When we think of Thanksgiving dinner there's almost always one food that comes to mind: turkey.  On Thanksgiving day, Americans consume 736 million pounds of turkey (yep, the weight of the Empire State Building), so its without a doubt that the turkey is an important part of the Thanksgiving experience.  

Before we can sit down and enjoy our favorite Thanksgiving dish, we need to go out and actually buy the turkey. Grocery shopping is hard enough, but shopping for a turkey for the first time is even harder.  

But never fear, I've answered your most asked turkey selection questions.

Thanksgiving Turkey

Jim, the Photographer on Flickr

What size turkey should I get?

Thanksgiving Turkey [327/366]

timsackton on Flickr

When choosing a Thanksgiving turkey, you must keep in mind what size turkey to buy. As a general rule, you will need 1 pound of bone-in turkey per person, 1 ½ pounds if you want enough for leftovers (because we all know leftovers are the best part of Thanksgiving). When shopping for a turkey you should also consider the size of your oven (and the pan to roast the turkey) to make sure it’ll fit.

Should I get a turkey that’s fresh or frozen?

Roasted Turkey

kimberlykv on Flickr

Fresh turkey is a turkey that hasn’t been chilled below 26 degrees, while a frozen turkey is a turkey that’s been frozen. As a general rule, plan for 24 hours of thawing time per 5 pounds of turkey.

#SpoonTip: Submerge the turkey in cold water that you change every 30 minutes, the thawing time will be only about 30 minutes per pound.

What type of turkey should I buy?

You’re almost there, you know what size turkey to buy and the way its been stored, but now you have one more decision to make: what type of turkey should I buy? The different kinds of turkey vary in different flavors, textures and price.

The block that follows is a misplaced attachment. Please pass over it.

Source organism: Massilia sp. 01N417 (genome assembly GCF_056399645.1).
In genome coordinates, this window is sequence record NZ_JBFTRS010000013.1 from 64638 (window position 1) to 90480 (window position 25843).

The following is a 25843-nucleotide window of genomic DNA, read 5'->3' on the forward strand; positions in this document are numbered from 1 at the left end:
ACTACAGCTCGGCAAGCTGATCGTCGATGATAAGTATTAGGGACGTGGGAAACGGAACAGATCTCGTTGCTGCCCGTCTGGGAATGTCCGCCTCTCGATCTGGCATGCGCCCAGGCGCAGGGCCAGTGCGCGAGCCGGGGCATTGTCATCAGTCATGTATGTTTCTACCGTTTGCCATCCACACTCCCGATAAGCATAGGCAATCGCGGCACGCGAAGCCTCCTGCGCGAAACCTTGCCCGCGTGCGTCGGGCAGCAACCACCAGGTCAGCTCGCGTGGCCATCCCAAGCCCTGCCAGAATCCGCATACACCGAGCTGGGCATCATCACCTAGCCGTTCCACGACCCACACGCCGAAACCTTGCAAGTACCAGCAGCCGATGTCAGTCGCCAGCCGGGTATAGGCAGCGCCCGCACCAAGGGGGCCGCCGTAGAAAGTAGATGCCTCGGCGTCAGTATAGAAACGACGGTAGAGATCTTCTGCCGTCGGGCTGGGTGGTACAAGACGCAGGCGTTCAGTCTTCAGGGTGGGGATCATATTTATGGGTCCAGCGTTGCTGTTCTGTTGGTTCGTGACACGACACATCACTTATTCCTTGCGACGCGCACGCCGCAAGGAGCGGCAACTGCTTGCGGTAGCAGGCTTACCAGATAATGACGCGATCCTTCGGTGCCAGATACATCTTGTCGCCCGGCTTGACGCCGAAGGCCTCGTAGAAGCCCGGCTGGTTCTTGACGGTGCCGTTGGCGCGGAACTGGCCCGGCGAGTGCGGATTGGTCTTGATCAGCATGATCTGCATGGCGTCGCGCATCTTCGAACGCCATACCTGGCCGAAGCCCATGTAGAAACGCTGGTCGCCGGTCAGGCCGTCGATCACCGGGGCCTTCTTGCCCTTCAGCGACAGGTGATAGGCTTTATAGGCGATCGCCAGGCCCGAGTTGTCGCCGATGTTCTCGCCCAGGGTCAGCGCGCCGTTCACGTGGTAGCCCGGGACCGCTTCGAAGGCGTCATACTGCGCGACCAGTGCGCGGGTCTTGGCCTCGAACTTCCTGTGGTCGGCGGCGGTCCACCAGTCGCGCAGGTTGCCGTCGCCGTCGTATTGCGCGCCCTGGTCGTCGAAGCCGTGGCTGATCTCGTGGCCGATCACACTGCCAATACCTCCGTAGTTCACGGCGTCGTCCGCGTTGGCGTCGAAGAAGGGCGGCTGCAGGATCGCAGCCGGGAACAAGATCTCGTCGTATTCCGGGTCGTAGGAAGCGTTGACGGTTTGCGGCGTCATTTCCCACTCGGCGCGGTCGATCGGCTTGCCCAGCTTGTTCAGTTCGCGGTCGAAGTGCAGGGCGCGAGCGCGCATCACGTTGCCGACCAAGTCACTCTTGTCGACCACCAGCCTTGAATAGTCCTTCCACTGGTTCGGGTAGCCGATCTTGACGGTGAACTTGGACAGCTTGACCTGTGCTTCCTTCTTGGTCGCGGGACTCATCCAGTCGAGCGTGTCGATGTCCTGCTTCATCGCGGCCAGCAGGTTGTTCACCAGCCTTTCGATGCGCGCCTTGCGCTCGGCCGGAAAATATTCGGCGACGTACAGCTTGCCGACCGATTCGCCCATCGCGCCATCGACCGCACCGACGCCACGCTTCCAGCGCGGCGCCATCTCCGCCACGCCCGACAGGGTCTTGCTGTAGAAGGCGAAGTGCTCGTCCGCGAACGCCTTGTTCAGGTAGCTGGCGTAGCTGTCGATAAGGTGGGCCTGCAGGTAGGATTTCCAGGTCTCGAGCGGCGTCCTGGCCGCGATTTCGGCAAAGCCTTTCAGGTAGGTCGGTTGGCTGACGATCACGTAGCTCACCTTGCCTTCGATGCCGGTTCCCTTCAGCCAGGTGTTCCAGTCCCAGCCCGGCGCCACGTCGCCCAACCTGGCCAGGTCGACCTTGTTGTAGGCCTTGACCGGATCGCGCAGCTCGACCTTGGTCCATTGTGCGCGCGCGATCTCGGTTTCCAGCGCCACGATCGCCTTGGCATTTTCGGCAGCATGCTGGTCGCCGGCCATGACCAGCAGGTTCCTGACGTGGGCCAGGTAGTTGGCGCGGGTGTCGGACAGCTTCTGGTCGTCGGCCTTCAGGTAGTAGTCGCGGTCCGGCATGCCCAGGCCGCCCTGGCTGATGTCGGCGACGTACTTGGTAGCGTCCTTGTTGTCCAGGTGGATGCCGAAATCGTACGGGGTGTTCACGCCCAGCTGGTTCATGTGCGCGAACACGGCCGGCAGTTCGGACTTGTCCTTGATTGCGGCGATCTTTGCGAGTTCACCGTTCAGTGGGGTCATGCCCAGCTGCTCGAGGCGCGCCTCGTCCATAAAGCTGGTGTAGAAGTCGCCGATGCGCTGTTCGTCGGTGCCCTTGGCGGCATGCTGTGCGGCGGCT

Injected or Basted Turkeys: These babies are the least expensive, and most likely factory-farmed. They’re injected with a saline solution and vegetable oils to ensure that they have large and tender breasts. Injected turkeys taste more buttery and spongy compared to the other types of turkeys.

Natural Turkeys: Natural turkeys are regulated by the USDA by prohibiting growth hormones and antibiotics in the raising of these turkeys. These turkeys have no artificial ingredients or preservatives so their taste and texture is pretty natural. Unlike basted turkeys, natural turkeys can be brined because there’s no added salt.

Free-Range Turkeys: Free range turkeys are defined as turkeys who have had free access to the outdoors for 51% percent of their lives. Usually, these turkeys are raised with no additives but it is not guaranteed. Free-range turkeys are typically leaner than other types of turkeys.

Heritage or Wild Turkeys: Heritage turkeys are the most expensive type of turkey. Most heritage turkeys are free-range and contain no additives, since most heritage turkeys come from smaller, less commercialized farms. These turkeys have a lower fat content and don’t need to cook for as long a time.